Because you knew you would sew again.

I did. My heart began to race at the memory and the warmth of knowing my God was speaking to my heart, that He was sewing even me back together. I needed mending.

The seasons in Ecclesiastes--He was in them all. He made them all so. They were all under His watch, in His timing.

How would you have known how to make the pants for your little boy so well had you not done it wrong and had to retrace your steps, learn it backwards? The next pair of pants were sewn the right way the first time.

It was true. The tearing had made the stitches stronger. And nothing could make me forget how to sew them the right way after that. It was second nature, stitched in my memory forever because I had learned it the harder way.

The mourning makes the next celebration sweeter. And there will be a reason to celebrate again. Crying may endure for the night, but joy comes in the morning.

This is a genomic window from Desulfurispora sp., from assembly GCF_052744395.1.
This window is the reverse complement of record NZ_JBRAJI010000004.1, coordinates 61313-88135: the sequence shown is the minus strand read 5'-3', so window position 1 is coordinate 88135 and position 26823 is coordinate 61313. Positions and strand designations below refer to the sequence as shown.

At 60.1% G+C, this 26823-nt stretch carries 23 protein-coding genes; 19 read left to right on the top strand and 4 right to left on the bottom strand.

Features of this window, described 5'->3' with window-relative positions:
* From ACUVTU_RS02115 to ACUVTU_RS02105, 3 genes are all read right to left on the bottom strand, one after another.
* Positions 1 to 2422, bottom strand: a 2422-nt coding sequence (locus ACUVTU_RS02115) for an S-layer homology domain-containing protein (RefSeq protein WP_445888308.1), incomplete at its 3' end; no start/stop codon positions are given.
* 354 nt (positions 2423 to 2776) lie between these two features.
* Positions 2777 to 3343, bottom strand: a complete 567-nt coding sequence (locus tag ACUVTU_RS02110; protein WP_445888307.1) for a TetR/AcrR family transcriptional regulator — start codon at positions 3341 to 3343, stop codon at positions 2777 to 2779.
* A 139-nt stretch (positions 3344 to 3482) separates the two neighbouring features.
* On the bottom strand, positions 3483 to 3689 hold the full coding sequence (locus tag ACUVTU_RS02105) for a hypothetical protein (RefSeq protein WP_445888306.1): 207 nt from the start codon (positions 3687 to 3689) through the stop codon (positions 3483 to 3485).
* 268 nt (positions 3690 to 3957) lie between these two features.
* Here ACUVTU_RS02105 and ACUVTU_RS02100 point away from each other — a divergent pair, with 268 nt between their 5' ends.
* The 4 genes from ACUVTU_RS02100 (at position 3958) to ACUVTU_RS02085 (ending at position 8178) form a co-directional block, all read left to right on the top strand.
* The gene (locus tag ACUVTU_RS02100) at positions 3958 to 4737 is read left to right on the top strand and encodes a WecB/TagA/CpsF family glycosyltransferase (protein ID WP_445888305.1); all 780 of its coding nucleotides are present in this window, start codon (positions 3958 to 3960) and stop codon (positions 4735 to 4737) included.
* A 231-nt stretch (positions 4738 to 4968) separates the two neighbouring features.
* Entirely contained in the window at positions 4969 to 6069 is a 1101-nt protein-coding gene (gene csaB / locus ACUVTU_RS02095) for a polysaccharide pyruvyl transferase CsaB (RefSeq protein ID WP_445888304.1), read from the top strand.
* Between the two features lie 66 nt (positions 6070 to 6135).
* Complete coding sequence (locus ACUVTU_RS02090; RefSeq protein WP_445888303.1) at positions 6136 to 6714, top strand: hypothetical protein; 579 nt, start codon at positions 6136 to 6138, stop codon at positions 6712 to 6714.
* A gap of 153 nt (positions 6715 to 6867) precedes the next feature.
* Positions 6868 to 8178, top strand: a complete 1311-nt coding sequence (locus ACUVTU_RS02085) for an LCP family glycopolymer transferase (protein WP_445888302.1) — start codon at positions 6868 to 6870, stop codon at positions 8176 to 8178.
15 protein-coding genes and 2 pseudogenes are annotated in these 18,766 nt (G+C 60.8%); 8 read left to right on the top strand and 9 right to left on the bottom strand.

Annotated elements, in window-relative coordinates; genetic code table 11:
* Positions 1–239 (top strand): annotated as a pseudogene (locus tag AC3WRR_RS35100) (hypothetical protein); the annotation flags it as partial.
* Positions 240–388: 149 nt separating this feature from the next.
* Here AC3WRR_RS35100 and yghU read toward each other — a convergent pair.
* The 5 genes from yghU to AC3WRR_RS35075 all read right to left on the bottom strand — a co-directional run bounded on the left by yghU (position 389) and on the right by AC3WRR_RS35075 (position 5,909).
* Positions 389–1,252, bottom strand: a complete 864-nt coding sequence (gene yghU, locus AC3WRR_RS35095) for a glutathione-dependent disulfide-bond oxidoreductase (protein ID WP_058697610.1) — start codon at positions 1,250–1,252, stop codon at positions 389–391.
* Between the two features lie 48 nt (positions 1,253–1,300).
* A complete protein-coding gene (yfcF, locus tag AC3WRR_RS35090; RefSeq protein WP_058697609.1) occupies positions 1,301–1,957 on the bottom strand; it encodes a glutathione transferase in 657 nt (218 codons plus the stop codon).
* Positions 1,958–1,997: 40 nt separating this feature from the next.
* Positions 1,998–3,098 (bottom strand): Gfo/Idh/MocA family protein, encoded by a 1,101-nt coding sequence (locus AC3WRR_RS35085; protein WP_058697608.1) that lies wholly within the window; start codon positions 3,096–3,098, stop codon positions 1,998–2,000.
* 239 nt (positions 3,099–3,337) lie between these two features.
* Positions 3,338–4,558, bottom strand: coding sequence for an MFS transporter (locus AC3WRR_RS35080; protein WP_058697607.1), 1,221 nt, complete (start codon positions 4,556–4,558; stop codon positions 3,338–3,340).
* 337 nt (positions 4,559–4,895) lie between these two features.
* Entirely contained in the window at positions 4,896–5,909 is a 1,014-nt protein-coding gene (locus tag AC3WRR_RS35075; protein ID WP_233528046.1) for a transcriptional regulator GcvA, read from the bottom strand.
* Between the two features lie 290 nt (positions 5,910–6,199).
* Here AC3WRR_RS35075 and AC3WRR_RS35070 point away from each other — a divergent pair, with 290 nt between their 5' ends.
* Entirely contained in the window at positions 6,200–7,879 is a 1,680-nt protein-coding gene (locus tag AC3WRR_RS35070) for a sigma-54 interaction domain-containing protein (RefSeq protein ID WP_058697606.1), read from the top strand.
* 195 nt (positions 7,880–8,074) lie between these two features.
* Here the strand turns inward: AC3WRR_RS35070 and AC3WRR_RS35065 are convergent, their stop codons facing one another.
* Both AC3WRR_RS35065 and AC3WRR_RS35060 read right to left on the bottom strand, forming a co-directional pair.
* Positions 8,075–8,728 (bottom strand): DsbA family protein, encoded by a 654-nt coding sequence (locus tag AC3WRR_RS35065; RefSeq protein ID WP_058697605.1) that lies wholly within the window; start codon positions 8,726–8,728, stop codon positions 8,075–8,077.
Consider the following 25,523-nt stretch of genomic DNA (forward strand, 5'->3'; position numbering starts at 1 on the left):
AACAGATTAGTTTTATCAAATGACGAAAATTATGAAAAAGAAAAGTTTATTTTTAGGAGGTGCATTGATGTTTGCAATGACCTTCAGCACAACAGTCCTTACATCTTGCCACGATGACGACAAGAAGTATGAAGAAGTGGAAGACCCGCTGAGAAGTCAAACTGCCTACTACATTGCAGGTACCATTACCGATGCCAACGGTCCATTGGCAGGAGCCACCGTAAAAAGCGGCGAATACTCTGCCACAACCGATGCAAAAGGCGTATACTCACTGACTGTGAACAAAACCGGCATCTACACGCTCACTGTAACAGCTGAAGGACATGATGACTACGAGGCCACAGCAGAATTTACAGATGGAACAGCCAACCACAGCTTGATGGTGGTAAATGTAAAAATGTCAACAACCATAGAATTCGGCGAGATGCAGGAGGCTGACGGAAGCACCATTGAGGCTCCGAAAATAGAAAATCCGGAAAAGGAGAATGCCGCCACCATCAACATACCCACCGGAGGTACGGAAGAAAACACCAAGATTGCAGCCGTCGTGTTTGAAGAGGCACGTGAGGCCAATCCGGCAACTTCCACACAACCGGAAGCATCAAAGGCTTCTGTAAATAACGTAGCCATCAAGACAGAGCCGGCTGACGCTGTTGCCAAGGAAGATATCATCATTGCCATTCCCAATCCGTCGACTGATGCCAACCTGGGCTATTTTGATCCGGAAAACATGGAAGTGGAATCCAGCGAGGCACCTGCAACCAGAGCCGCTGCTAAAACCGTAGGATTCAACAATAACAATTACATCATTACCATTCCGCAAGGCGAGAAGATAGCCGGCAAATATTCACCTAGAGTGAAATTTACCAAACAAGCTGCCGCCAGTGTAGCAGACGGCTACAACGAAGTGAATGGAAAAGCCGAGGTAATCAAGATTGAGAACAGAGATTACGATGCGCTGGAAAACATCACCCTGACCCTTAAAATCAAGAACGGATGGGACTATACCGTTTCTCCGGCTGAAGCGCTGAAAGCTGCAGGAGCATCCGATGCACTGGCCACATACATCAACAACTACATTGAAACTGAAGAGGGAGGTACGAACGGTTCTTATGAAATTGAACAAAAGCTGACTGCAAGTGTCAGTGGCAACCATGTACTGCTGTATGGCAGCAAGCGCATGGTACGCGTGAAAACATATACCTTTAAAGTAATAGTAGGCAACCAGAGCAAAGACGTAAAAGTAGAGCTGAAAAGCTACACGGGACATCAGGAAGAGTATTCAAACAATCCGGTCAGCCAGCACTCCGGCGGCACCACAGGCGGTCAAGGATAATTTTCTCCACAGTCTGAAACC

He makes all things beautiful in their time.
And He ordains each time, each season.
Even the tearing.

The new baby after the one lost is an indescribable joy even the most skilled writer could not adequately capture with mere words.

The unbelievable reuniting of brothers, the first victorious footstep onto the Promised Land, the first seating onto the King's throne, the double blessing of children and possessions...these would have tasted less sweet without the mourning that had come before them.

And God ordained it all, though it hurt and I couldn't see the purpose. My faith will be stronger after feeling let down and betrayed by Him, I have no doubt. Because now I understand just a little more of how He works, and maybe--hopefully--next time I am torn, I will remember how He stitched my faith back together stronger than it was before it was torn. And maybe it'll hurt a little less when the next tearing comes.

Because it will. And my voice quivers slightly as I say that I welcome it so that I will be sewn back together even stronger after that--the undoing and the mending.






Peace of Christ to you,

Saturday, May 20, 2017

4 Years On the Other Side...It Is Well